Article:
Hot Best Seller

The Seashell Anthology of Great Poetry

Availability: Ready to download

Poems emphasizing the personal aspect of poetry, from Walt Whitman's vision of America to Maya Angelou's remembrances of her mother. Other poets include Sandburg, Frost, Ginsburg, Browning, Sexton, Yeats, Lowell, Levertov & more. Poems emphasizing the personal aspect of poetry, from Walt Whitman's vision of America to Maya Angelou's remembrances of her mother. Other poets include Sandburg, Frost, Ginsburg, Browning, Sexton, Yeats, Lowell, Levertov & more.


Compare

Poems emphasizing the personal aspect of poetry, from Walt Whitman's vision of America to Maya Angelou's remembrances of her mother. Other poets include Sandburg, Frost, Ginsburg, Browning, Sexton, Yeats, Lowell, Levertov & more. Poems emphasizing the personal aspect of poetry, from Walt Whitman's vision of America to Maya Angelou's remembrances of her mother. Other poets include Sandburg, Frost, Ginsburg, Browning, Sexton, Yeats, Lowell, Levertov & more.

30 review for The Seashell Anthology of Great Poetry

  1. 4 out of 5

    Gary George

    Marvelous. A tonic for a bad day.

  2. 4 out of 5

    revcodes

    This is a diverse collection of favorite poets from Carl Sandburg to Chaucer organized into eleven interesting sections such as "Creation" and "What Lips My Lips". It's on my Kindle and even though I've read the entire 349 pages a couple of times, I am always delighted to read poems such as "Digging" by Seamus Heaney, "The Song of the Wandering Aengus" by William Butler Yeats, "One Art" by Elizabeth Bishop and many, many others. This is a diverse collection of favorite poets from Carl Sandburg to Chaucer organized into eleven interesting sections such as "Creation" and "What Lips My Lips". It's on my Kindle and even though I've read the entire 349 pages a couple of times, I am always delighted to read poems such as "Digging" by Seamus Heaney, "The Song of the Wandering Aengus" by William Butler Yeats, "One Art" by Elizabeth Bishop and many, many others.

  3. 5 out of 5

    Jon-Paul

    I've marked this book as read, but, really, a book like this is never truly finished. It's the kind of thing you just keep reading and if you own a Kindle this is one of the best poetry anthologies out there for it. I've marked this book as read, but, really, a book like this is never truly finished. It's the kind of thing you just keep reading and if you own a Kindle this is one of the best poetry anthologies out there for it.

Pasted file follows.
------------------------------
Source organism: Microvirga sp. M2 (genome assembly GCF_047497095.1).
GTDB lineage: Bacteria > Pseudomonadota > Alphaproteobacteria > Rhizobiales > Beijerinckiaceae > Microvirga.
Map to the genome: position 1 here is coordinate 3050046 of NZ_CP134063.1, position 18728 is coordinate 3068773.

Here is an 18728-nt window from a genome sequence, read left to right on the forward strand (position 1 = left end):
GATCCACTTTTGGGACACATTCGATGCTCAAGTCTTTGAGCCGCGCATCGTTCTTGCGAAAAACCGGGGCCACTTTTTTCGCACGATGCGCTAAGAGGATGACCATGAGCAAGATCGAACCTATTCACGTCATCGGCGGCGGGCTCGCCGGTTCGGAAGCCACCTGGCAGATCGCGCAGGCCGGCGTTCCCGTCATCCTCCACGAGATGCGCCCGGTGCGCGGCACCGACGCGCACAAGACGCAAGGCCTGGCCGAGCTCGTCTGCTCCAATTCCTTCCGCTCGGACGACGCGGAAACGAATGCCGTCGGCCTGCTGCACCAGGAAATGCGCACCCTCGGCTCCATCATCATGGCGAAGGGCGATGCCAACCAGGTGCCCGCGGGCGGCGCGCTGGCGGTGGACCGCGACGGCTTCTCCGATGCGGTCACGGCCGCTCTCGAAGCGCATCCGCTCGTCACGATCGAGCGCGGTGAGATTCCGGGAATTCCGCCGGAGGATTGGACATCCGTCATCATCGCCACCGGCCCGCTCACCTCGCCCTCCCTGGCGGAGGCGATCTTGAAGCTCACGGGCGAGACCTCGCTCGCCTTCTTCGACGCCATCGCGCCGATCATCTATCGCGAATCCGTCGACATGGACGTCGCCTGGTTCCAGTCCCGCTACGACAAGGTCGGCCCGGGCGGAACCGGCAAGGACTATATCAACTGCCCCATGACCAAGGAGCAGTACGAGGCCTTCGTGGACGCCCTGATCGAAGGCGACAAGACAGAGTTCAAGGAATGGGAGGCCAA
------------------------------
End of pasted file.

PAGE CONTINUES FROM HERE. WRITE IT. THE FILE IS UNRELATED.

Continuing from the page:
4. 4 out of 5

    Jesse Field

    Inexpensive addition to your Kindle collection -- I keep this on my phone! “Like a seashell held your year, a poem resonates to the beating of your heart, matching the designs of its inner chamber to the contours of your mind.” So opens Christopher Burns on this anthology of favorites. Like Martin Gardner’s Best Remembered Poems, this collection is full of old warhorses, much of it written in traditional meter or else highly disciplined free verse, making it a wonderful introduction to poem-readi Inexpensive addition to your Kindle collection -- I keep this on my phone! “Like a seashell held your year, a poem resonates to the beating of your heart, matching the designs of its inner chamber to the contours of your mind.” So opens Christopher Burns on this anthology of favorites. Like Martin Gardner’s Best Remembered Poems, this collection is full of old warhorses, much of it written in traditional meter or else highly disciplined free verse, making it a wonderful introduction to poem-reading for any young person, or else a poetry reader like myself who has strayed too long into the dark prosaic woods of history, philosophy and social novel. The poets represented here feel remarkably balanced and just, with a good selection of African-American poets, most notably Langston Hughes, but also three intriguing pieces by Mari Evans, b. 1923, whom I had not heard of. The most well-represented woman writer is Edna St. Vincent Millay, whom I remember Auden and his boyfriend made fun of. It’s understandable, as her big, epic optimism holds less room for irony and layers of psyche than modern consciousness calls for. But Millay gives us gorgeous song, as much as any Beethoven symphony. In fact, Millay seems an American Romantic, along with Thoedore Roethke and Carl Sandburg, two more favorites of the volume. Roethke is dark, though, and Sandburg is darker still. It’s like Whitman met the twentieth century and just had to have a few drinks, and tawdry affairs. There’s a lot of Anne Sexton in here, too, and quite rightly, for she, like Sandburg and Roethke and Millay, pours modern ironies into tight, formal, musical poems. There is virtually no lazy verse or doggerel anywhere in the volume, a nice thing about anthologies, I suppose. Why I think this is a five-star book: the arrangement of the anthology. The thematic sequencing of the poems makes for substantial connections between poems, and occasionally makes us reflect on a poem’s theme, which we might not have noticed before. By beginning with “The Creation” and ending with “Death Be Not Proud,” a sense of narrative automatically sets in, making the anthology something a picaresque, in which some collective “we” gives praise, then rebels (“For My People,” “The Highwayman”), fights in the war, then wanders in the woods, (“Arms and the Boy,” “The Way Through the Woods”), loves, marries (“What Lips My Lips Have Kissed,” “If Ever Two Were One”), has a family, wanders again (“My Papa’s Waltz,” “Wanderer’s Song”), passes through the dark night of the soul, and at last dies (“Acquainted with the Night,” “Death Be Not Proud”). Not that I read all of the poems in order, far from it, but this narrative feel makes poems resonate with one another. “My Papa’s Waltz,” for example, when it juxtaposes voices as various as Theodore Roethke and Maya Angelou and Imamu Amiri Baraka on the fragmentary nature of family sentiment, a deeper sense of humanity emerges. Other times the placement of a poem in a category gives us productive pause, as when we find in “The Wanderer’s Song,” contemplative poems like “My Erotic Double” by John Ashbery or “The Soul Selects Her Own Society” by Emily Dickinson. And while in “The Way Through the Woods” we are not surprised to see “The Road Not Taken,” or even “The Tiger,” it is curious to read there “Love Calls Us to Things of This World” by Richard Wilbur, or “Root Cellar” by Theodore Roethke. But Wilbur and Roethke are wanderers of the mind, first and foremost. A humble triumph, and a reminder that anthologies can be fun.